Concerned about controversial sunscreen chemicals? Choose an option with a physical block and pair it with Vitamin D in your multivitamin. This is important year round, no matter wear you live. When the sun is out, you are being exposed to UVA rays which are the rays that damage your collagen and cause premature aging.

3. Get to the dermatologist for a mole check, especially if you’ve never had one.

The frequency of recommended mole checks varies according to your age, history of sun exposure and family history of skin cancer, your dermatologist will tell you what is right for you. Monthly self exams are also recommended.

4. Schedule a consultation with your esthetician.

How long has it been since you’ve reviewed your skin care goals? Sometimes we can go for years using the same skin care products and receiving the same treatments without stopping to check in and see if they are still right for us.

5. Set small skin care goals so you can achieve them.

Overhauling your entire routine is tough, pick one or two things to work on. Washing your face before bed is a great place to start! Got that down? Exfoliating at least once a week is super important too!

Make this the year of great skin!

 

What’s the difference between crystal and diamond Microdermabrasion?

November 30, 2014 / 5:14 pm

Traditional Crystal Microdermabrasion uses a wand to spray crystals and gently sand the skin to eliminate imperfections. Since the early 2000’s the Diamond Tip method of Microdermabrasion has been gaining popularity. What is the difference?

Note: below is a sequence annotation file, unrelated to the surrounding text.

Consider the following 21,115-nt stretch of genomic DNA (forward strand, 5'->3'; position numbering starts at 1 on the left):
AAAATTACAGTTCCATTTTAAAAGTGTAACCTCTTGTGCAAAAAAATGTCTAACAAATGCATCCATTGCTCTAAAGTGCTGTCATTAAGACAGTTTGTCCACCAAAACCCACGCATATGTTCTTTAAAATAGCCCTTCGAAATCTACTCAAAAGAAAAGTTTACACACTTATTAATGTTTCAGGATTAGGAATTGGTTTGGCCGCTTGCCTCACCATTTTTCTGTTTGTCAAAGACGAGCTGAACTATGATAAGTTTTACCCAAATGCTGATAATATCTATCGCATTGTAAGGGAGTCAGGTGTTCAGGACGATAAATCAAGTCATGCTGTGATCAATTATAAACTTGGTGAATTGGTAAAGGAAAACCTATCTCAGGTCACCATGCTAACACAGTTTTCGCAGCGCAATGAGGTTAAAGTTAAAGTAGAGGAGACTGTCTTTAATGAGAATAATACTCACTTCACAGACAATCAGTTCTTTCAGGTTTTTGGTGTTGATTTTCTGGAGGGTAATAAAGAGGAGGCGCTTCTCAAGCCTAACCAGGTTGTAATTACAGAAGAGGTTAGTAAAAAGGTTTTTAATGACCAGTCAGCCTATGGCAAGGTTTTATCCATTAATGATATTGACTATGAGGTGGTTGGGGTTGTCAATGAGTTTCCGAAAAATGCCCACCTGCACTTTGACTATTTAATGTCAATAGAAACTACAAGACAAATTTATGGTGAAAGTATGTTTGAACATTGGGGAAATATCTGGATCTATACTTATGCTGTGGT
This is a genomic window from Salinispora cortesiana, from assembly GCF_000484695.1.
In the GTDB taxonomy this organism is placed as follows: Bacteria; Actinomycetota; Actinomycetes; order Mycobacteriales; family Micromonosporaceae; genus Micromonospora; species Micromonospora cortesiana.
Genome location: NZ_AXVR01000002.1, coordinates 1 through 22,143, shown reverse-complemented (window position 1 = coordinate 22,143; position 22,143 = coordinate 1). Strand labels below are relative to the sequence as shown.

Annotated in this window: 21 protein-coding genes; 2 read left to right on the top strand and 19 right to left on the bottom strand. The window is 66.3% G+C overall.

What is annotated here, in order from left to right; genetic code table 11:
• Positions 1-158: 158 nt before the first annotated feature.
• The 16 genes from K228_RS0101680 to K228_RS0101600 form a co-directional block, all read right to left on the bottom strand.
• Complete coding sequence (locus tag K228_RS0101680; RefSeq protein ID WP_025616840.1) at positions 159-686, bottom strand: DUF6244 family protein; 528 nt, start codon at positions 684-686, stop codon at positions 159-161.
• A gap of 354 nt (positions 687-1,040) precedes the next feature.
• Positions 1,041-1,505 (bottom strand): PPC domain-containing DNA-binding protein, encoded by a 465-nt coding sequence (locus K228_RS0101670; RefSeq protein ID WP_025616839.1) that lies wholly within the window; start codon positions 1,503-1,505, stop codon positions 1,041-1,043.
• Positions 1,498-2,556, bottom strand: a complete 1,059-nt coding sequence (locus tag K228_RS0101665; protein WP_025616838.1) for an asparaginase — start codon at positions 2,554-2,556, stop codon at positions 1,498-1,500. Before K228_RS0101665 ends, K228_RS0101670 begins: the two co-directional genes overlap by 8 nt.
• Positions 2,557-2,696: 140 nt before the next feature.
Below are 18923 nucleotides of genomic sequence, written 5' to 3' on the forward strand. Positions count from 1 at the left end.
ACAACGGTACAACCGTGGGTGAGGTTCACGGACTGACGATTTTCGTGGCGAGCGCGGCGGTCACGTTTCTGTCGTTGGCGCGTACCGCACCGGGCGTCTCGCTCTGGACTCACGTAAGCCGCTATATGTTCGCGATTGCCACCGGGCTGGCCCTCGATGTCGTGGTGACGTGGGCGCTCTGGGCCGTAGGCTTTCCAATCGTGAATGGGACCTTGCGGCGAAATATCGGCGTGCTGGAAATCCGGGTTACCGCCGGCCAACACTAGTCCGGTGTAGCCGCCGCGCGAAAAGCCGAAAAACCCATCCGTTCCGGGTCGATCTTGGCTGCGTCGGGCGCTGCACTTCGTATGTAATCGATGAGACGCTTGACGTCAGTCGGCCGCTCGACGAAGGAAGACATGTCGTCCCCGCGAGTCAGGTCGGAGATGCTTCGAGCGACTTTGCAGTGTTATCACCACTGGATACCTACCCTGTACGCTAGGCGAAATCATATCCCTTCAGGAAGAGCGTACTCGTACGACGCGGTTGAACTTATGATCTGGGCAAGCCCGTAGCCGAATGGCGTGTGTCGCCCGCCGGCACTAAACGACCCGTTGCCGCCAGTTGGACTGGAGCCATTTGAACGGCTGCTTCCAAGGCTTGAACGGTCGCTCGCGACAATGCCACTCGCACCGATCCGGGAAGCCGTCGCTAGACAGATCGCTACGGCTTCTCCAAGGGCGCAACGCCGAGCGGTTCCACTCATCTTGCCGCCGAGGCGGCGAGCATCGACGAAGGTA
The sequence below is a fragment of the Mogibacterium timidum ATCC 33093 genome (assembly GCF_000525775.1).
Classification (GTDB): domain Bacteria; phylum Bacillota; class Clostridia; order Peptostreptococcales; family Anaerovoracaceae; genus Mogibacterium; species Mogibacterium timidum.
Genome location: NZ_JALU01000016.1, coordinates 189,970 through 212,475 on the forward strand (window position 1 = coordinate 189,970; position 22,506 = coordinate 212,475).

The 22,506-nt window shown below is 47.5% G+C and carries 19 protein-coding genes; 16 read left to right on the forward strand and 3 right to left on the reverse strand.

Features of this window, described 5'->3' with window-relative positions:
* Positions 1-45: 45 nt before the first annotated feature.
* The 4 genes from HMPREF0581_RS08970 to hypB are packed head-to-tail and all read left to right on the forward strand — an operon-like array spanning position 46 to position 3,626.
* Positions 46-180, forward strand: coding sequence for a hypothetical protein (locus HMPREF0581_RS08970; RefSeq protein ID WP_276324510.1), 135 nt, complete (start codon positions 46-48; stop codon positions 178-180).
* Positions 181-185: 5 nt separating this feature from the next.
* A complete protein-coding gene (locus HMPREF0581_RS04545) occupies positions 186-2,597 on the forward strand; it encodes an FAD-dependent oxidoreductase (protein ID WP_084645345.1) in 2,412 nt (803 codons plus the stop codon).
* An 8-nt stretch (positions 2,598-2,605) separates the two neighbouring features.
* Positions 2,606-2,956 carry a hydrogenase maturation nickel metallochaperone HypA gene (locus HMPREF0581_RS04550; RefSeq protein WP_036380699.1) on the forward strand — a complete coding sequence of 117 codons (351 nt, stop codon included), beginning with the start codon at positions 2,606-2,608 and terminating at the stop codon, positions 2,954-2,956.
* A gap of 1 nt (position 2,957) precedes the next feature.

Diamond Tip Microdermabrasion uses a hand piece with rough tip that gently resurfaces the skin. The different tips have different levels of grit, like sandpaper, to be used on different areas of the face. The treatment is often paired with a light chemical peel during the same session to achieve better results.

Crystal Microdermabrasion uses a disposable tip but the level of suction and amount of crystals used can be adjusted. The treatment is generally done alone or paired with a soothing mask since is it more aggressive than the diamond tip version.  Crystal Microdermbrasion is more effective at elimination acne scars and fine lines. It does leave behind crystals, (or “sparkles” as one of my clients calls them!) so it requires a bit more clean up.

The two types of machines vary greatly in price, Diamond Tip machines are less than half as expensive as their Crystal cousins which may explain their growing popularity. Don’t hesitate to ask what machine an esthetician or spa uses for their treatment before you book a session!